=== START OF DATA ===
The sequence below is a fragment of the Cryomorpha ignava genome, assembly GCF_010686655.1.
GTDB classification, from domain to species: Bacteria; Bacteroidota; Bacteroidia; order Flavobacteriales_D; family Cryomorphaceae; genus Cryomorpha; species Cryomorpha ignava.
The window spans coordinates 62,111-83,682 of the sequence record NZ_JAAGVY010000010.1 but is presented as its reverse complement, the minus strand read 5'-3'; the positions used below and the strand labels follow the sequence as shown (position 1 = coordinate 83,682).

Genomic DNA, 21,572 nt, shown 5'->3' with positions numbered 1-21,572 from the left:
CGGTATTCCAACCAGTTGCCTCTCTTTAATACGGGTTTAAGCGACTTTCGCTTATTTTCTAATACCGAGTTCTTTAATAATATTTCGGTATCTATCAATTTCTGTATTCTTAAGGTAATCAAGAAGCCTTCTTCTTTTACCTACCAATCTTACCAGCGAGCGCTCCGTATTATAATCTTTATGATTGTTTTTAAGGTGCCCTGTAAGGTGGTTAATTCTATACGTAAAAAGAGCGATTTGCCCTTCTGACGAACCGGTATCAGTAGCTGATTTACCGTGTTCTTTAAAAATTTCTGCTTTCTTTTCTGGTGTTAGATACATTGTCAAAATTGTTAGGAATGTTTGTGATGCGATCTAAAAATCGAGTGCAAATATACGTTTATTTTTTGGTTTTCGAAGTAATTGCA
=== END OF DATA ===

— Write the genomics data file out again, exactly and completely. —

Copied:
The sequence below is a fragment of the Cryomorpha ignava genome, assembly GCF_010686655.1.
GTDB classification, from domain to species: Bacteria; Bacteroidota; Bacteroidia; order Flavobacteriales_D; family Cryomorphaceae; genus Cryomorpha; species Cryomorpha ignava.
The window spans coordinates 62,111-83,682 of the sequence record NZ_JAAGVY010000010.1 but is presented as its reverse complement, the minus strand read 5'-3'; the positions used below and the strand labels follow the sequence as shown (position 1 = coordinate 83,682).

Genomic DNA, 21,572 nt, shown 5'->3' with positions numbered 1-21,572 from the left:
CGGTATTCCAACCAGTTGCCTCTCTTTAATACGGGTTTAAGCGACTTTCGCTTATTTTCTAATACCGAGTTCTTTAATAATATTTCGGTATCTATCAATTTCTGTATTCTTAAGGTAATCAAGAAGCCTTCTTCTTTTACCTACCAATCTTACCAGCGAGCGCTCCGTATTATAATCTTTATGATTGTTTTTAAGGTGCCCTGTAAGGTGGTTAATTCTATACGTAAAAAGAGCGATTTGCCCTTCTGACGAACCGGTATCAGTAGCTGATTTACCGTGTTCTTTAAAAATTTCTGCTTTCTTTTCTGGTGTTAGATACATTGTCAAAATTGTTAGGAATGTTTGTGATGCGATCTAAAAATCGAGTGCAAATATACGTTTATTTTTTGGTTTTCGAAGTAATTGCA